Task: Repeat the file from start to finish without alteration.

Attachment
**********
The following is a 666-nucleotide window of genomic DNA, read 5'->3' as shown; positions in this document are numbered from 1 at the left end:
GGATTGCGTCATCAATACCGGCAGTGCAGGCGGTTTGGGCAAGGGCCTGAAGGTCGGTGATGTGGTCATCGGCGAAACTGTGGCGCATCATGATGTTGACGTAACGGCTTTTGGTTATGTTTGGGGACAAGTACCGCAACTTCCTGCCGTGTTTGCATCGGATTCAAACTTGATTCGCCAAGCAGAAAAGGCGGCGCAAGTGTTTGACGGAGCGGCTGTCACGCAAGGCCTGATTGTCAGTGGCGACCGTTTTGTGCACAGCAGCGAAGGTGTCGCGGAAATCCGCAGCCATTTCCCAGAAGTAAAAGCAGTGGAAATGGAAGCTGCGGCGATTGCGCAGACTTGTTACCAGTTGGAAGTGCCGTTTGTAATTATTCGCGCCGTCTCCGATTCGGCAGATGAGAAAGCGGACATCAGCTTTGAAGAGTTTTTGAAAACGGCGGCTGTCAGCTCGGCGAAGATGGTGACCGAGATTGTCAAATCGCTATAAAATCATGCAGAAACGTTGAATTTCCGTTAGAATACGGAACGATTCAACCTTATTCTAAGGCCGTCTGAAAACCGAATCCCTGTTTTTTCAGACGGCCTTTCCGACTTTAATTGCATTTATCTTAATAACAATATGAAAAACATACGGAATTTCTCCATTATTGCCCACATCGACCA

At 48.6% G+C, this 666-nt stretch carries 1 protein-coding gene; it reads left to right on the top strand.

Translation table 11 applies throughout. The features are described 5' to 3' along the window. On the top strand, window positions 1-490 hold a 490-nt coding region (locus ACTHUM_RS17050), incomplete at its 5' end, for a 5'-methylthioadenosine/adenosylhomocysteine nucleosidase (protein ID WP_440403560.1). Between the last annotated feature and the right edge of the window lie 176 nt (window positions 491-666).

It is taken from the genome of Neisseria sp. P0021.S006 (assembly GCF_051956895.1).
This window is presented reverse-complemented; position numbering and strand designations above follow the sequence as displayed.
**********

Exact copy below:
The following is a 666-nucleotide window of genomic DNA, read 5'->3' as shown; positions in this document are numbered from 1 at the left end:
GGATTGCGTCATCAATACCGGCAGTGCAGGCGGTTTGGGCAAGGGCCTGAAGGTCGGTGATGTGGTCATCGGCGAAACTGTGGCGCATCATGATGTTGACGTAACGGCTTTTGGTTATGTTTGGGGACAAGTACCGCAACTTCCTGCCGTGTTTGCATCGGATTCAAACTTGATTCGCCAAGCAGAAAAGGCGGCGCAAGTGTTTGACGGAGCGGCTGTCACGCAAGGCCTGATTGTCAGTGGCGACCGTTTTGTGCACAGCAGCGAAGGTGTCGCGGAAATCCGCAGCCATTTCCCAGAAGTAAAAGCAGTGGAAATGGAAGCTGCGGCGATTGCGCAGACTTGTTACCAGTTGGAAGTGCCGTTTGTAATTATTCGCGCCGTCTCCGATTCGGCAGATGAGAAAGCGGACATCAGCTTTGAAGAGTTTTTGAAAACGGCGGCTGTCAGCTCGGCGAAGATGGTGACCGAGATTGTCAAATCGCTATAAAATCATGCAGAAACGTTGAATTTCCGTTAGAATACGGAACGATTCAACCTTATTCTAAGGCCGTCTGAAAACCGAATCCCTGTTTTTTCAGACGGCCTTTCCGACTTTAATTGCATTTATCTTAATAACAATATGAAAAACATACGGAATTTCTCCATTATTGCCCACATCGACCA

At 48.6% G+C, this 666-nt stretch carries 1 protein-coding gene; it reads left to right on the top strand.

Translation table 11 applies throughout. The features are described 5' to 3' along the window. On the top strand, window positions 1-490 hold a 490-nt coding region (locus ACTHUM_RS17050), incomplete at its 5' end, for a 5'-methylthioadenosine/adenosylhomocysteine nucleosidase (protein ID WP_440403560.1). Between the last annotated feature and the right edge of the window lie 176 nt (window positions 491-666).

It is taken from the genome of Neisseria sp. P0021.S006 (assembly GCF_051956895.1).
This window is presented reverse-complemented; position numbering and strand designations above follow the sequence as displayed.